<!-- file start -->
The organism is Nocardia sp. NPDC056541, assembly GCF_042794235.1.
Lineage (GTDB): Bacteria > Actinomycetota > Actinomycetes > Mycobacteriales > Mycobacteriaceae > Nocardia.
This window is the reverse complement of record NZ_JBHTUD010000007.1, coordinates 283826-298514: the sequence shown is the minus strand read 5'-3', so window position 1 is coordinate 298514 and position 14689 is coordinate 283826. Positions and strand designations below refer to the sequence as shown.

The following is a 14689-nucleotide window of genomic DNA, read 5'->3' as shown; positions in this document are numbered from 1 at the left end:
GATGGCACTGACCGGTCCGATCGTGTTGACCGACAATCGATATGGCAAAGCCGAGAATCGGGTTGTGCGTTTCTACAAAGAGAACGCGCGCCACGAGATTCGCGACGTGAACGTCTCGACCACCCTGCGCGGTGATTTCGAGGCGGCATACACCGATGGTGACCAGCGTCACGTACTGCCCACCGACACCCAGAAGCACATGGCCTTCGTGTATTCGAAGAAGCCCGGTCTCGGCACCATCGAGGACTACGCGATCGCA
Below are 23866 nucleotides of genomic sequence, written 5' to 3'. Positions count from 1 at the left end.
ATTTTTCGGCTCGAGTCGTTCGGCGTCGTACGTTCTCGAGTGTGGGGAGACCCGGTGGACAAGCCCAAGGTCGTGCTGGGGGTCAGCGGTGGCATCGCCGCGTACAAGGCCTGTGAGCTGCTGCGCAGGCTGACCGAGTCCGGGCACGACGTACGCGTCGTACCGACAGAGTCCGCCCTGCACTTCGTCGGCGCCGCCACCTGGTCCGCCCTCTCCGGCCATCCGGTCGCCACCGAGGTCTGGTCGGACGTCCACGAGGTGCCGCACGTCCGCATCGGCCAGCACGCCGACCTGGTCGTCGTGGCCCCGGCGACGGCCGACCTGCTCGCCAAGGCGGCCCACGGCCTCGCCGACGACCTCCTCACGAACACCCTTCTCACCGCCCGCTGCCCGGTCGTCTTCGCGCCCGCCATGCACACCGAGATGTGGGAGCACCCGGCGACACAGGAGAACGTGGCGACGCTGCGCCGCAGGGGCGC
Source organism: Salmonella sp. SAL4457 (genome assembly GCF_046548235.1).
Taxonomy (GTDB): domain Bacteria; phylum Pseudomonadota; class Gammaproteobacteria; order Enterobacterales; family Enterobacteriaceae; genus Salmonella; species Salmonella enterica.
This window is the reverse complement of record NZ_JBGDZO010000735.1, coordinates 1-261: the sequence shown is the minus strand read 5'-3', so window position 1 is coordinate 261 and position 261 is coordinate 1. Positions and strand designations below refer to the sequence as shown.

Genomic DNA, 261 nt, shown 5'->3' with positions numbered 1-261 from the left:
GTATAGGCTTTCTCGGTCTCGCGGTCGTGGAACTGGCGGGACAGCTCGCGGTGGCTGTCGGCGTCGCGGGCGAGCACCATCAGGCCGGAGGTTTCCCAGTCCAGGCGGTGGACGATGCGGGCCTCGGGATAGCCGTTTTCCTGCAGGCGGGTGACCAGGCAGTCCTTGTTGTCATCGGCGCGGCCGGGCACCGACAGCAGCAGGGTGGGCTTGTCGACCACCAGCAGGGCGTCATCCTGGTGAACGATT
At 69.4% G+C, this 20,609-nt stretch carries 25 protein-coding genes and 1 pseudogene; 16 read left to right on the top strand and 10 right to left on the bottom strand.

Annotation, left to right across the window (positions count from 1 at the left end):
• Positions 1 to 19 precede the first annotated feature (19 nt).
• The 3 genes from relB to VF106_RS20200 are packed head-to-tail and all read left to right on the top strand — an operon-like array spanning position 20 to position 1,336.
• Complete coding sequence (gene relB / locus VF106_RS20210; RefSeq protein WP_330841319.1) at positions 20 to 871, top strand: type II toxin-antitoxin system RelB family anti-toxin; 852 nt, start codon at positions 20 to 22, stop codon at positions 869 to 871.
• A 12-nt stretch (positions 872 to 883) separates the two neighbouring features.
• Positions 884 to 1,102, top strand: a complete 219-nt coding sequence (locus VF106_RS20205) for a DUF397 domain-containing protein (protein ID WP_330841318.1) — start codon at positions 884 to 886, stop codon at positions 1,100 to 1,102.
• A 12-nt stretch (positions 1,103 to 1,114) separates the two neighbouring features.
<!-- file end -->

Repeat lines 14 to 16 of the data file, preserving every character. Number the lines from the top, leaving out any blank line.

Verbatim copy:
Annotation, left to right across the window (positions count from 1 at the left end):
• Positions 1 to 19 precede the first annotated feature (19 nt).
• The 3 genes from relB to VF106_RS20200 are packed head-to-tail and all read left to right on the top strand — an operon-like array spanning position 20 to position 1,336.